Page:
The Republican State Leadership Committee, a group focused on state legislative elections, hopes to win control of the Iowa House and Senate in order to “neutralize” Iowa’s nonpartisan redistricting, according to a July 2010 strategy memo of the RSLC’s “REDMAP” program. The memo (pdf) sets a goal of creating “20-25 new Republican Congressional Districts through the redistricting process.” Iowa is among 12 states targeted in the REDMAP program, because our state will lose one of its five Congressional districts after the 2010 census.
The REDMAP Political Report says in a chart on page 6 that if Republicans win the Iowa House and Senate, the “Congressional impact” would be to “neutralize the redistricting process,” since Iowa’s legislature “can override” the state’s redistricting commission. In our state’s unique redistricting system, the Legislative Services Agency prepares a map using
only population data to propose districts that are as close to equal and as compact as possible.
They are banned from considering data such as voter registration or voter performance, and they don’t have access to the addresses of incumbent legislators and congressmen until after the map is prepared.
The legislature can accept or reject the proposed map, but cannot amend it. If the RSLC is suggesting that Democrats would tamper with redistricting unless Republicans win control of the state legislature, their fear-mongering is misguided. Speaking to Mike Glover of the Associated Press last month, Democratic House Speaker Pat Murphy and Senate Majority Leader Mike Gronstal confirmed that they will not attempt to change the redistricting system.
Republican Senate Minority Leader Paul McKinley and House Minority Leader Kraig Paulsen also praised Iowa’s redistricting process in comments to Glover. But the RSLC memo leaves open the question of whether a Republican-controlled legislature would seek to override the commission. In 2001, the Republican-controlled Iowa legislature rejected the Legislative Services Agency’s first map but accepted the second. Bleeding Heartland user ragbrai08 described the objections raised against the first 2001 redistricting proposal.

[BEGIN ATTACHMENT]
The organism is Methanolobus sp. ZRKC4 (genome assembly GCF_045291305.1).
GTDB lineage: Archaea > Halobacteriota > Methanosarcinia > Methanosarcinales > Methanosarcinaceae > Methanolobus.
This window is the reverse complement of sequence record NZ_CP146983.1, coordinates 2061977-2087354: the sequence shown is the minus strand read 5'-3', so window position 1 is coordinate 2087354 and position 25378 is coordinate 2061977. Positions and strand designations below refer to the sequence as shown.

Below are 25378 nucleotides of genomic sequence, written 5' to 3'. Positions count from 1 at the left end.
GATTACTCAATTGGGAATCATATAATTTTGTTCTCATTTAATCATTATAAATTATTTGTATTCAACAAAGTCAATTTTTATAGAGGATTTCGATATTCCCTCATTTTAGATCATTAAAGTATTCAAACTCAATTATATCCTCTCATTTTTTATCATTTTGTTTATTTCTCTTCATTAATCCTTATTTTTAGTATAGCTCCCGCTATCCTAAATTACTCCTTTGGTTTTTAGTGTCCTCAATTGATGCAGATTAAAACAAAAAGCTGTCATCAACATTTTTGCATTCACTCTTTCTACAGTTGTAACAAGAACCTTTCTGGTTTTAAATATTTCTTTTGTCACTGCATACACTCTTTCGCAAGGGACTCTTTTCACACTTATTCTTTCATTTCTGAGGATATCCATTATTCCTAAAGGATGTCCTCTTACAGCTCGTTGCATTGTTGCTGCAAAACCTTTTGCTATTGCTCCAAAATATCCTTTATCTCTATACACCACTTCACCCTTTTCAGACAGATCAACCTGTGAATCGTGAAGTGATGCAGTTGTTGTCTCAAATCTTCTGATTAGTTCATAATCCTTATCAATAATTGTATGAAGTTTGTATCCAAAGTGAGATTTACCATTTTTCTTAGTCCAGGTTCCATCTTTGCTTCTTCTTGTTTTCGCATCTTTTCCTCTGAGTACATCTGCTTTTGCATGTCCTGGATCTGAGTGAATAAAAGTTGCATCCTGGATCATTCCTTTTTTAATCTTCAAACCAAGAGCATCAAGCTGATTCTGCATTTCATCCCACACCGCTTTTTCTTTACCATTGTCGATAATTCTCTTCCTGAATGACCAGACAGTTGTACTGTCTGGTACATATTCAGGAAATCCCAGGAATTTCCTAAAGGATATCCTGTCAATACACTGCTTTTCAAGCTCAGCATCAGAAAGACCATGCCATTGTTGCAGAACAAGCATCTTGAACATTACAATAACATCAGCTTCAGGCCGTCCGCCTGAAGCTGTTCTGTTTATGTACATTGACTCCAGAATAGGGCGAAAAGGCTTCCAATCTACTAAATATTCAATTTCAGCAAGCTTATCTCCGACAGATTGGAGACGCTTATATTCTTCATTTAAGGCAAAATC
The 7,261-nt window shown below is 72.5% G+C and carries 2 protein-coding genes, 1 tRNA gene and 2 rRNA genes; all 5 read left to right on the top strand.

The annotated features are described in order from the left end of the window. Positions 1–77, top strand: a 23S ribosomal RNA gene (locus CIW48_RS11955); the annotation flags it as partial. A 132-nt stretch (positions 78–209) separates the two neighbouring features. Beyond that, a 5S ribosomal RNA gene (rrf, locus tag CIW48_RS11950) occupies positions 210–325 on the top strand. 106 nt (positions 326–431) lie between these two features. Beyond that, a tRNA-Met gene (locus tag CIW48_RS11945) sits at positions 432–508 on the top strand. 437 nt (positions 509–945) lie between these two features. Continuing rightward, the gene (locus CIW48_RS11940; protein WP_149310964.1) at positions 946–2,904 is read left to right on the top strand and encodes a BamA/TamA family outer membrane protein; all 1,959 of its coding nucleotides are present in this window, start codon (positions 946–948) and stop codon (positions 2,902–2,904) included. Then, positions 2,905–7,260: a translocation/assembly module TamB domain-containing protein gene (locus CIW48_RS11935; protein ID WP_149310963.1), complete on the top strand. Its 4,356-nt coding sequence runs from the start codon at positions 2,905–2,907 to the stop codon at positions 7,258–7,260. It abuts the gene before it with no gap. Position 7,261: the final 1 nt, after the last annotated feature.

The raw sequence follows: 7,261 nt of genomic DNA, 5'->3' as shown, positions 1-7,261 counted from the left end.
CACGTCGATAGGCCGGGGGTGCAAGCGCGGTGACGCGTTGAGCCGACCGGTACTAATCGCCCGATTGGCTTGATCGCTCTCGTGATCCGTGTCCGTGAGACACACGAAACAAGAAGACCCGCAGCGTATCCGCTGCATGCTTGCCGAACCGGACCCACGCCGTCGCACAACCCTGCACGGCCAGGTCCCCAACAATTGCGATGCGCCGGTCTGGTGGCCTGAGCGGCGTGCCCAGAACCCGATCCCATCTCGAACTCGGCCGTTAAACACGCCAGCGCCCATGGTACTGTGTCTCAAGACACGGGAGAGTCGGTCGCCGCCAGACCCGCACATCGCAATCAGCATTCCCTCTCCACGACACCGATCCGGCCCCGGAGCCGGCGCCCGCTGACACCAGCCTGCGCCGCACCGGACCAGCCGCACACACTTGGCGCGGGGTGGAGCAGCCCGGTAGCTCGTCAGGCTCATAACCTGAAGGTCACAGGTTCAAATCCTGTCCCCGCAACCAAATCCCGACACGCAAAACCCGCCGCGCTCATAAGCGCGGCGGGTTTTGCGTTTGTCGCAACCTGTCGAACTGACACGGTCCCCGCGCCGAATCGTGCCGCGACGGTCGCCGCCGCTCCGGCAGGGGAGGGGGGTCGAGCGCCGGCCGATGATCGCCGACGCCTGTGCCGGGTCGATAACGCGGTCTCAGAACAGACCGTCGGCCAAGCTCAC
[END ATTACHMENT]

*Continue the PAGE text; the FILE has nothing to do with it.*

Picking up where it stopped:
Since Iowa Republican leaders are eager to tamper with our state’s highly regarded judicial selection process, it wouldn’t be a stretch for them to mess around with our redistricting too.
The best way to prevent Republican interference with next year’s redistricting is to keep them in the Iowa House and Senate minority. I encourage Bleeding Heartland readers to volunteer for or donate to one or more Democratic candidates in statehouse districts. (It’s easy to contribute through ActBlue.) The following candidates in competitive races could especially use your help:
Democratic incumbents targeted by Republicans: McKinley Bailey (HD 9), John Beard (HD 16), Andrew Wenthe (HD 18), Doris Kelley (HD 20), Gene Ficken (HD 23), Donovan Olson (HD 48), Eric Palmer (HD 75), Nathan Reichert (HD 80), Phyllis Thede (HD 81), Larry Marek (HD 89), Curt Hanson (HD 90), Mike Reasoner (HD 95), Rich Olive (SD 5), Bill Heckroth (SD 9), Staci Appel (SD 37), Becky Schmitz (SD 45).
Democratic candidates defending open seats: David Dawson (HD 1), Chris Hall (HD 2), John Wittneben (HD 7), Susan Bangert (HD 8), Kurt Meyer (HD 14), Anesa Kajtazovic (HD 21), Mary Wolfe (HD 26), Dan Kelley (HD 41), Shari Carnahan (HD 84), Rick Mullin (SD 1), Tod Bowman (SD 13).
Democrats running for Republican-held seats: Selden Spencer (HD 10), Mark Seidl (HD 37), Dan Muhlbauer (HD 51), Andrew McDowell (HD 59), Scott Ourth (HD 74), Kurt Hubler (HD 99).